As per our usual, Literature Review focuses on reviewing and recommending one publishing year at a time.  With PSLA’s Annual Conference in full swing, our 2015 list is out, so it’s time for 2016 (Officially…several titles have already been added to the blog).  Happy Reading!



Rutkowski, Marie. The Winner’s Kiss. New York: Farrar, Straus and Giroux Books for Young Readers, 2016. 978-0-3743847-39. 496 p. $17.99. Gr 7-12.

Marie Rutkowski’s excellent Winner’s Curse trilogy ends with this epic, immensely satisfying conclusion! Arin is at war, both physically and emotionally; in his attempts to find allies and fight the Valorian army, he can’t seem to forget about Kestel, even if his memories are tinged with hatred. Kestrel’s father has betrayed her to the Emperor, and she’s now working in a brutal work camp in the North, her daily food and water tainted with drugs to keep her docile. With each day and each batch of drugs, Kestrel finds herself losing her memories, along with her sense of self. An encounter with a soldier and a maker moth begins to unravel Arin’s distrust; he begins to question both he and Kestrel’s previous actions and moves to rescue her, setting in motion a series of exciting events that will have readers on the edge of their seats. While much of the story focuses on the relationship between Arin and Kestrel, fans of action, adventure, and epic war battles will not be disappointed. THOUGHTS: A beautifully written, brilliant end to one of the best YA series in recent memory.

Fantasy    Vicki Schwoebel, Friends’ Central School

Series Additions – Lion Heart; The Boy Who Knew Everything


Gaughen, A.C. Lion Heart. New York: Bloomsbury, 2015. 978-0-8027-3616-1. 346 p. $17.99. Gr. 8 and up.

The third and concluding novel in Gaughen’s Scarlet series, Lion Heart follows Scarlet (aka Marian, aka Lady Huntingdon, aka Scar per Robin Hood) from narrowly escaping her execution as ordered by Prince John, through a variety of close calls in which she displays her leadership and fighting skills. Rather than flee the country to ensure not only her own safety but also Robin Hood’s, Scarlet returns to Robin, defies Prince John, and makes the world safe for the peasants over whom she now reigns. The plot is predictable, the characters formulaic, and the romance melodramatic. THOUGHTS: Perhaps I am not the best person to review this novel as I found it tedious, a teenage romance novel with seemingly repetitive sequences. (What exactly does it mean when the author describes several characters at different points in the story as having their “throats working”? Does this imply anger, frustration, sorrow, lust, what? And why use the exact same undefinable description, so much so that the reader anticipates its usage whenever a male character is upset? Just one of the many objections I have with regard to this novel’s composition.) Although this series received positive reviews, I would not recommend it as an essential purchase.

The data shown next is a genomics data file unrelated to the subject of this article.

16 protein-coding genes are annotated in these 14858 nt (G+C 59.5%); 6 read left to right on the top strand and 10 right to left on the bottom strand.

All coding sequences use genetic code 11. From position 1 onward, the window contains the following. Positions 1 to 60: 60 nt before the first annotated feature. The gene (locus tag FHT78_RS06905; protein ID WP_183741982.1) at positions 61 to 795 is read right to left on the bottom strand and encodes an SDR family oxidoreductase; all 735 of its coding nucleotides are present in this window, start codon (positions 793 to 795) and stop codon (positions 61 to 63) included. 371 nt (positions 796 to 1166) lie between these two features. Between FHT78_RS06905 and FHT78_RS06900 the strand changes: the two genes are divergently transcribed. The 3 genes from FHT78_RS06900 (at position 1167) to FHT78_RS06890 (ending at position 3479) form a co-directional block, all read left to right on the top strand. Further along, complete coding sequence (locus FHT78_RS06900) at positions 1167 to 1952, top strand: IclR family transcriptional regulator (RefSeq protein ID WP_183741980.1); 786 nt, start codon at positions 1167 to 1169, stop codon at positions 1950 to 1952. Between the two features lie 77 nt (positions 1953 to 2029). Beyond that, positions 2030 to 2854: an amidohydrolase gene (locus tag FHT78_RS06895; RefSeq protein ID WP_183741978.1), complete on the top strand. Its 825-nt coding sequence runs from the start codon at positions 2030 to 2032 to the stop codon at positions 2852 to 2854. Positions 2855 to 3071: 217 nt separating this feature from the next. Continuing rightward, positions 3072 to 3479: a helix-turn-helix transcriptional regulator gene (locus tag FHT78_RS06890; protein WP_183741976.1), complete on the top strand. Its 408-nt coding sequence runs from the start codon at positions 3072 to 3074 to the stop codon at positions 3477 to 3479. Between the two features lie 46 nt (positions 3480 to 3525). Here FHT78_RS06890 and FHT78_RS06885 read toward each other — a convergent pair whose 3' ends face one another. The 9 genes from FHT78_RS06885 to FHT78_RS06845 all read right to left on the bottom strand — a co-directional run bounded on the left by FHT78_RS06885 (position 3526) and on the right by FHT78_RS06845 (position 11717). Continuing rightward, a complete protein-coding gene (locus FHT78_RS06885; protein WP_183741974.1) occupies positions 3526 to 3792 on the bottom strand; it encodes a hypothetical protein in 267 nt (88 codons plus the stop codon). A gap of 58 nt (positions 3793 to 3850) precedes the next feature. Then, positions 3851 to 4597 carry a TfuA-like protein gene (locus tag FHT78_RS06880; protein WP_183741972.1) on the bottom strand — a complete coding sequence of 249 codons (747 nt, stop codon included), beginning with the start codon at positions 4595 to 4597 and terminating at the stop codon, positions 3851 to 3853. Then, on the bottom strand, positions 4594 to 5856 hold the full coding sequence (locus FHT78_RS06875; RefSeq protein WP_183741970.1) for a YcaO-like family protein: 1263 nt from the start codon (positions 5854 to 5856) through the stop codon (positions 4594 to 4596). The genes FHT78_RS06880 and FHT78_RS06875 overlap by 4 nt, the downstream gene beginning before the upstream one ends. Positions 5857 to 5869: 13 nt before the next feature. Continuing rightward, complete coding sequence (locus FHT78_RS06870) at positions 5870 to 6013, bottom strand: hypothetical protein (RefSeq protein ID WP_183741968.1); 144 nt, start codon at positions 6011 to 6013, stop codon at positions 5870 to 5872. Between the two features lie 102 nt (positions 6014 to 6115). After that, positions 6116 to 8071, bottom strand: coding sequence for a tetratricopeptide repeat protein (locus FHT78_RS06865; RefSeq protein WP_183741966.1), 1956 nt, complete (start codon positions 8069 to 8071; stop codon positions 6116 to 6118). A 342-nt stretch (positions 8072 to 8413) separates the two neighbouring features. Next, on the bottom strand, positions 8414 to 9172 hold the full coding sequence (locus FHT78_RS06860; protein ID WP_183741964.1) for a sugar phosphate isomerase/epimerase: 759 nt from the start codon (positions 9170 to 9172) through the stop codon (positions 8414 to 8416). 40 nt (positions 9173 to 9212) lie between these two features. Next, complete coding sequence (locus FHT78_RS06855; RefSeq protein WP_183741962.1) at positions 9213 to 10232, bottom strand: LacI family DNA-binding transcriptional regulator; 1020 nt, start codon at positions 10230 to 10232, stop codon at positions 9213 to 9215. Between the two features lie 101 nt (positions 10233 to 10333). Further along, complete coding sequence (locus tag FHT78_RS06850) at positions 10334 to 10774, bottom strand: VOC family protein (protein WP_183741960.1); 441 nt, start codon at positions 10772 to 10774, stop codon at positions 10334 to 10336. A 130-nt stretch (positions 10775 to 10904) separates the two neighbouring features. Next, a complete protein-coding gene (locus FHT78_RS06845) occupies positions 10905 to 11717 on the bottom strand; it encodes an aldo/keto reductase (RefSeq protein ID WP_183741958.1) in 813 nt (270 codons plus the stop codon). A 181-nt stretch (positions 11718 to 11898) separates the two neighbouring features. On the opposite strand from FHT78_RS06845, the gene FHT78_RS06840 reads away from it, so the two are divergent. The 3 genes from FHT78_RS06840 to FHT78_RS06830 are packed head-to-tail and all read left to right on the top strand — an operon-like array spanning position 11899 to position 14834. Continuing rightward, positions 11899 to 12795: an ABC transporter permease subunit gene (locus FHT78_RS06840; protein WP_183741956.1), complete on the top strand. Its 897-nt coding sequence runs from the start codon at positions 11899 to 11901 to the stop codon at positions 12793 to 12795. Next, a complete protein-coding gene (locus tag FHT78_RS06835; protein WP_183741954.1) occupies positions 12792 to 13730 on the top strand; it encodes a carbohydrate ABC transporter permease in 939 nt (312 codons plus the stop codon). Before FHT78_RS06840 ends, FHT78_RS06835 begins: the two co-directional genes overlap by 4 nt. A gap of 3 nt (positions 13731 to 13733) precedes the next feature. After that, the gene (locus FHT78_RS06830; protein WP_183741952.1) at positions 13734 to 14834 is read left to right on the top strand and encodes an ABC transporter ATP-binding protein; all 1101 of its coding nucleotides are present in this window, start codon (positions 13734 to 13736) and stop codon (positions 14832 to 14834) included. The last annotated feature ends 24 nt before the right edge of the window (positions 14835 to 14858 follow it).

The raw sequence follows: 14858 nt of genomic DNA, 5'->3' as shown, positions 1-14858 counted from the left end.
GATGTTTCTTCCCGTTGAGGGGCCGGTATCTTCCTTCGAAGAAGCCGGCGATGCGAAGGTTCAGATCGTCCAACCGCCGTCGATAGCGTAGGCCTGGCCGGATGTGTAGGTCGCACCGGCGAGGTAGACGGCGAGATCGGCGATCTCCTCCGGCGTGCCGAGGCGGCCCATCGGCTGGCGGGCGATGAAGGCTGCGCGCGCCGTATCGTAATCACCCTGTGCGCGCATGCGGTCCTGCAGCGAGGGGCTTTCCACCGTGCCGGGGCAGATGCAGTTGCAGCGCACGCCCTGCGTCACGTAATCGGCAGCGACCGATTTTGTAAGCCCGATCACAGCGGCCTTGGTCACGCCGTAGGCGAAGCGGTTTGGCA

Action/Adventure       Annette Sirio, Pittsburgh Obama Academy of International Studies




Forester, Victoria. The Boy Who Knew Everything. New York: Feiwel and Friends, 2015. 404p. 978-0312 626006 $16.99 Grades 5-9.

In this sequel to Forester’s The Girl Who Could Fly, young Piper McCloud (the girl who could fly) is back home with her wonderful parents, this time with a friend: Conrad Harrington, the boy who knew everything. Soon they are joined by others with special abilities, and they hone their gifts to work together to provide “miracles” of sorts, locally and worldwide. Conrad believes he’s seeing a pattern in the mayhem of natural disasters, and he’s curious to find out. Conrad has been deeply hurt by his father’s rages and dismissal of him, and still more by his mother’s blind eye to it all. Conrad’s identity—as the son of the President of the United States—is revealed by the First Lady herself, when she arrives to request Conrad’s help in locating the four-year-old sister he’s never known, but who has disappeared. Despite his mother’s untrustworthiness, Conrad agrees. But, the cohesive gifted group they’ve built is split by design, and Conrad and Piper find themselves in a secret, nearly parallel world, Xanthia, while two of their friends have disappeared. Conrad relentlessly pursues his father, and both Piper and Conrad relentlessly encourage and save each other. Recommended for the description of Xanthia alone, and the strong friendship between Piper and Conrad, sans romance.  THOUGHTS: While it’s Piper holding this novel together, it always comes back to Conrad and his father and the longing of a son for his father’s blessing, and what a son will do in return. The story arc sags when the team (and the novel) splits. Readers do not need to have read The Girl Who Could Fly, though, meeting Piper for the first time would make a reader curious about “her” story in that book. The ending leaves substantial base for still a third book in the series.

Fantasy    Melissa Scott, Shenango High School